Legal Correspondent

Directive to High Courts in West Bengal case

If revaluation is allowed as a matter of right, it may lead to uncertainty

In the absence of statutory provision, courts cannot direct re-assessment

New Delhi: The Supreme Court has asked High Courts not to order revaluation in public examinations routinely. Revaluation or re-assessment could be done only in exceptional cases.

Quoting an earlier decision, a Bench consisting of Justices Arijit Pasayat and P. Sathasivam, said public examination results, when published, “should have some finality attached to them. If inspection, verification in the presence of the candidates and revaluation are to be allowed as of right, it may lead to gross and indefinite uncertainty, particularly in regard to the relative ranking, etc, of the candidates, besides leading to utter confusion on account of the enormity of the labour and time involved in the process.”

Writing the judgment, Justice Pasayat said: “The court should be extremely reluctant to substitute its own views as to what is wise, prudent and proper in relation to academic matters for those formulated by professional men possessing technical expertise and rich experience of actual day-to-day working of educational institutions and the departments controlling them. It would be wholly wrong for the court to make a pedantic and purely idealistic approach to problems of this nature.”

The Bench said courts should not direct the production of answer scripts to be inspected by petitioners unless a case was made out that either a question had not been evaluated or that evaluation had been done contrary to the norms fixed by the examining body.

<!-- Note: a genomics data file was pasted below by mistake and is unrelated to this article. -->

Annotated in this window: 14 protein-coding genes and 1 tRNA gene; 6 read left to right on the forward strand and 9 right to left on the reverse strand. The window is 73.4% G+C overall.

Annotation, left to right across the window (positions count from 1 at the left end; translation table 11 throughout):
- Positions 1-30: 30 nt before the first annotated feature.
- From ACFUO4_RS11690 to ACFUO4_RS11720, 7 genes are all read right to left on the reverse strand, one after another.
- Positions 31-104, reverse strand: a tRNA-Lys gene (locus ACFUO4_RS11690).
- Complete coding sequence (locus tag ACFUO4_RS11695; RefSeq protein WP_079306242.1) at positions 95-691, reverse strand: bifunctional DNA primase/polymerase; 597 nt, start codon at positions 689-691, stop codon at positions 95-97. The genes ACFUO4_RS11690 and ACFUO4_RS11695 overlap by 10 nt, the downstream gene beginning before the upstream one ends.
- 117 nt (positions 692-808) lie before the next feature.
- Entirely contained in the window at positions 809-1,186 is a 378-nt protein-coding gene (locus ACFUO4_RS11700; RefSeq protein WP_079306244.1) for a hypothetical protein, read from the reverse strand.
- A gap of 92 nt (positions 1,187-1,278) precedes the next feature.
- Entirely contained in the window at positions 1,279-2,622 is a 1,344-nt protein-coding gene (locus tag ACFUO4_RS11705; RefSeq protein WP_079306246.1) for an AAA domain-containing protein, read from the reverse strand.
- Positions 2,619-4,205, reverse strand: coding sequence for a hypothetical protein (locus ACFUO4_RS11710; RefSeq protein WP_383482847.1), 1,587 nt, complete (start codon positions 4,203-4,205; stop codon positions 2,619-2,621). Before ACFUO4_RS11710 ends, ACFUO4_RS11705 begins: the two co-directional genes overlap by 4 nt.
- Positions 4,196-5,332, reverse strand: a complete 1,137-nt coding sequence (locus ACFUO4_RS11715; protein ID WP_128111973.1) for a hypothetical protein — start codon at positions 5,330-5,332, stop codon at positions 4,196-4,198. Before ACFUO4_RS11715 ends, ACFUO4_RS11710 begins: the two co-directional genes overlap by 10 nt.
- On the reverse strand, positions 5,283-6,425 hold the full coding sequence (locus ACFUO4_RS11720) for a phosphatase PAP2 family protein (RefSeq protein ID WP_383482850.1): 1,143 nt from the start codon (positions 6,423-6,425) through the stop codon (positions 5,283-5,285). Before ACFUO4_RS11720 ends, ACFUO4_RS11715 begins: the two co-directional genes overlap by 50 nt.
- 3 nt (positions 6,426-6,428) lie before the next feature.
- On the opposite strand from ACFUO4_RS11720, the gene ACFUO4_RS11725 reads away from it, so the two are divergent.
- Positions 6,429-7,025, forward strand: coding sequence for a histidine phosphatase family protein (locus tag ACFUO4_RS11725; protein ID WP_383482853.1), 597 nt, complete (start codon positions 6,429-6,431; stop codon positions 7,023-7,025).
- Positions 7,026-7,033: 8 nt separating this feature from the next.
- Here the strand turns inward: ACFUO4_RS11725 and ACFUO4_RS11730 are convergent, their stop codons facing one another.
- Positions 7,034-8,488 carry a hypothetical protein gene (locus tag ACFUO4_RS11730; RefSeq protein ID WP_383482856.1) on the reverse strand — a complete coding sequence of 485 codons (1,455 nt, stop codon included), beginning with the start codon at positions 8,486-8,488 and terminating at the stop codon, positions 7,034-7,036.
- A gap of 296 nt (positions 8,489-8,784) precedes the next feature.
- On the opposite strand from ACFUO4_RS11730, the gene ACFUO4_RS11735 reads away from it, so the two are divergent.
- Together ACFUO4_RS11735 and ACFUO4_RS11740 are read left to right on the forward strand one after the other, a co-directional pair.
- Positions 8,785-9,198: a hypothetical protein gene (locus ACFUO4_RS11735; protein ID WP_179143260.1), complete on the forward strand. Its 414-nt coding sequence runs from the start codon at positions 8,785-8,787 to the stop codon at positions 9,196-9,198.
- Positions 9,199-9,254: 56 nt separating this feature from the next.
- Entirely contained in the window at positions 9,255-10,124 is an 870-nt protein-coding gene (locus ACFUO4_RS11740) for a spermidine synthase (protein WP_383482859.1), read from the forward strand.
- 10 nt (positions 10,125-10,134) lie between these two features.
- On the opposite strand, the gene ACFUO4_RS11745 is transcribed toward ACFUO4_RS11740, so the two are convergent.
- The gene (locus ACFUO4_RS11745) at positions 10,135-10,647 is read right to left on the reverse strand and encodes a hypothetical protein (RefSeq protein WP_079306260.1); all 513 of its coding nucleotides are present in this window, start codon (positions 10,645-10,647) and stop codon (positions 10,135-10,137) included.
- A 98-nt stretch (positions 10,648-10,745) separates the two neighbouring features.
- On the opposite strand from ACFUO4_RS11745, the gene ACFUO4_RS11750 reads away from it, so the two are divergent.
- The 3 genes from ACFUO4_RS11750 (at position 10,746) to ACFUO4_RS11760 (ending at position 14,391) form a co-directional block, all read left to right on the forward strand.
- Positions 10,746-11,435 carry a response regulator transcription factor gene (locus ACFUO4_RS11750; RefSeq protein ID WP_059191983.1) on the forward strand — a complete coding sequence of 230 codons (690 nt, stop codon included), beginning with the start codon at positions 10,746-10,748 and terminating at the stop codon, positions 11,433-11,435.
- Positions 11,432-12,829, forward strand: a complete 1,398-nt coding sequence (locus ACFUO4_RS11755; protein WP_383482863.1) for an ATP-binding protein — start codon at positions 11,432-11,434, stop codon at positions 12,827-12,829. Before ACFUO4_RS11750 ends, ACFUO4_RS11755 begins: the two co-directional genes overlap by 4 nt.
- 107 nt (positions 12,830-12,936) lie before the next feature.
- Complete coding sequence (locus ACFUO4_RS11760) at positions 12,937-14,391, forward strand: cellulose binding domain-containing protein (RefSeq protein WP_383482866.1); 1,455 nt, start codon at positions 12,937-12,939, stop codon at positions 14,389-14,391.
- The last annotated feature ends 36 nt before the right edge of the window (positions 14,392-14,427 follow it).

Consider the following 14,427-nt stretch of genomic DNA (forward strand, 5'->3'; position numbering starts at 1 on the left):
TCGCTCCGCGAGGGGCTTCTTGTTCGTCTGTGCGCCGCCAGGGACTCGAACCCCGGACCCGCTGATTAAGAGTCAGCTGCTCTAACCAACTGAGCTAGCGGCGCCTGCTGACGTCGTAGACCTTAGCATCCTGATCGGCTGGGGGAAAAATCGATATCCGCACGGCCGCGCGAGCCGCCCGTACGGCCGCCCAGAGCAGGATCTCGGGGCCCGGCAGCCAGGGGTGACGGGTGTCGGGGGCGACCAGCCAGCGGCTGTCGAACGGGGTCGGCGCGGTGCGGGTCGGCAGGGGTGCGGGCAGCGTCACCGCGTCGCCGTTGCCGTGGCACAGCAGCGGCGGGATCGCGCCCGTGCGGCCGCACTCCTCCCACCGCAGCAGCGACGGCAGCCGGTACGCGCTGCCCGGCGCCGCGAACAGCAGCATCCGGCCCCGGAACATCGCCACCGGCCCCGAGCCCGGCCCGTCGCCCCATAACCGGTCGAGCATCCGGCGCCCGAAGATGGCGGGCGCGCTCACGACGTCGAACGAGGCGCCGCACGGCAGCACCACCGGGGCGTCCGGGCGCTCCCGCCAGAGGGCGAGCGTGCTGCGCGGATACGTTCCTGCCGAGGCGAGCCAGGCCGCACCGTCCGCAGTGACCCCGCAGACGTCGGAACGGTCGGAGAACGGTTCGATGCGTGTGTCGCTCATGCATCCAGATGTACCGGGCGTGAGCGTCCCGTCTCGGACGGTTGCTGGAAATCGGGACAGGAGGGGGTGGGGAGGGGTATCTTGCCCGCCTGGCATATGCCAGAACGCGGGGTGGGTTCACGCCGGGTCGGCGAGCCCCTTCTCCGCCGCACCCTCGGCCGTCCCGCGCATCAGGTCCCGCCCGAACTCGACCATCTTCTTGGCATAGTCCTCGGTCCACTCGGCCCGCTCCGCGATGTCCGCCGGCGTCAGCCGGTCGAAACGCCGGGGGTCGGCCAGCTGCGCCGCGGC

Model answers

For example, in certain cases the examining body could provide model answers to questions.

In such cases, the examinees must satisfy the court that the model answer was different from what had been adopted by the Board.

Only then could the court ask for production of answer scripts to allow inspection by the examinees, the Bench said.

“In the absence of a statutory provision, court cannot direct re-assessment/re-examination of answer scripts.”

In the instant case, the Calcutta High Court directed revaluation of the answer script of Ayan Das in an English paper in the Madhyamik (Secondary) examination conducted by the West Bengal Council of Higher Secondary Education in 2004.


The aggrieved State Education department filed an appeal, pointing out that there was no provision in any statute permitting inspection of answer sheets or re-assessment.

But in view of the High Court direction, the student was allowed to inspect the answer sheet.

The apex court Bench allowed the appeal and set aside the impugned judgment.